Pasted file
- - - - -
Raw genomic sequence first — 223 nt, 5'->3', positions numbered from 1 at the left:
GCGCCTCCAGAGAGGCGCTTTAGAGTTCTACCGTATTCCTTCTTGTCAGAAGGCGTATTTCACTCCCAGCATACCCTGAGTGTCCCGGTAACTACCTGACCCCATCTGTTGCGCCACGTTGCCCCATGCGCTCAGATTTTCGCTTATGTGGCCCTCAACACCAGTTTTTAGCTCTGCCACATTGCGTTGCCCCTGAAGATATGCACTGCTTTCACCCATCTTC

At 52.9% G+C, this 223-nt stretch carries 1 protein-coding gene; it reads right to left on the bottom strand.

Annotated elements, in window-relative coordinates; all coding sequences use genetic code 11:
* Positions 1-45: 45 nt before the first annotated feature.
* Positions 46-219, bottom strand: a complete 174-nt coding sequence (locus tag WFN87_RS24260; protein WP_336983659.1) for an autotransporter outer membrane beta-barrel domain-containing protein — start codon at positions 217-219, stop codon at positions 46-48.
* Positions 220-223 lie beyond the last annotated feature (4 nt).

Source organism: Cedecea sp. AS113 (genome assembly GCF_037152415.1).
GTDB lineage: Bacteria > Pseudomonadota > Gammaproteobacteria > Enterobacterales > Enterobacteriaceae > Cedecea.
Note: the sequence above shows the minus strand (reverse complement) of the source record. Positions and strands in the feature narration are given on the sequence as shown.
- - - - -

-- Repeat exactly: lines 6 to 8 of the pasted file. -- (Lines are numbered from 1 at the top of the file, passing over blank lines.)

* Positions 46-219, bottom strand: a complete 174-nt coding sequence (locus tag WFN87_RS24260; protein WP_336983659.1) for an autotransporter outer membrane beta-barrel domain-containing protein — start codon at positions 217-219, stop codon at positions 46-48.
* Positions 220-223 lie beyond the last annotated feature (4 nt).

Source organism: Cedecea sp. AS113 (genome assembly GCF_037152415.1).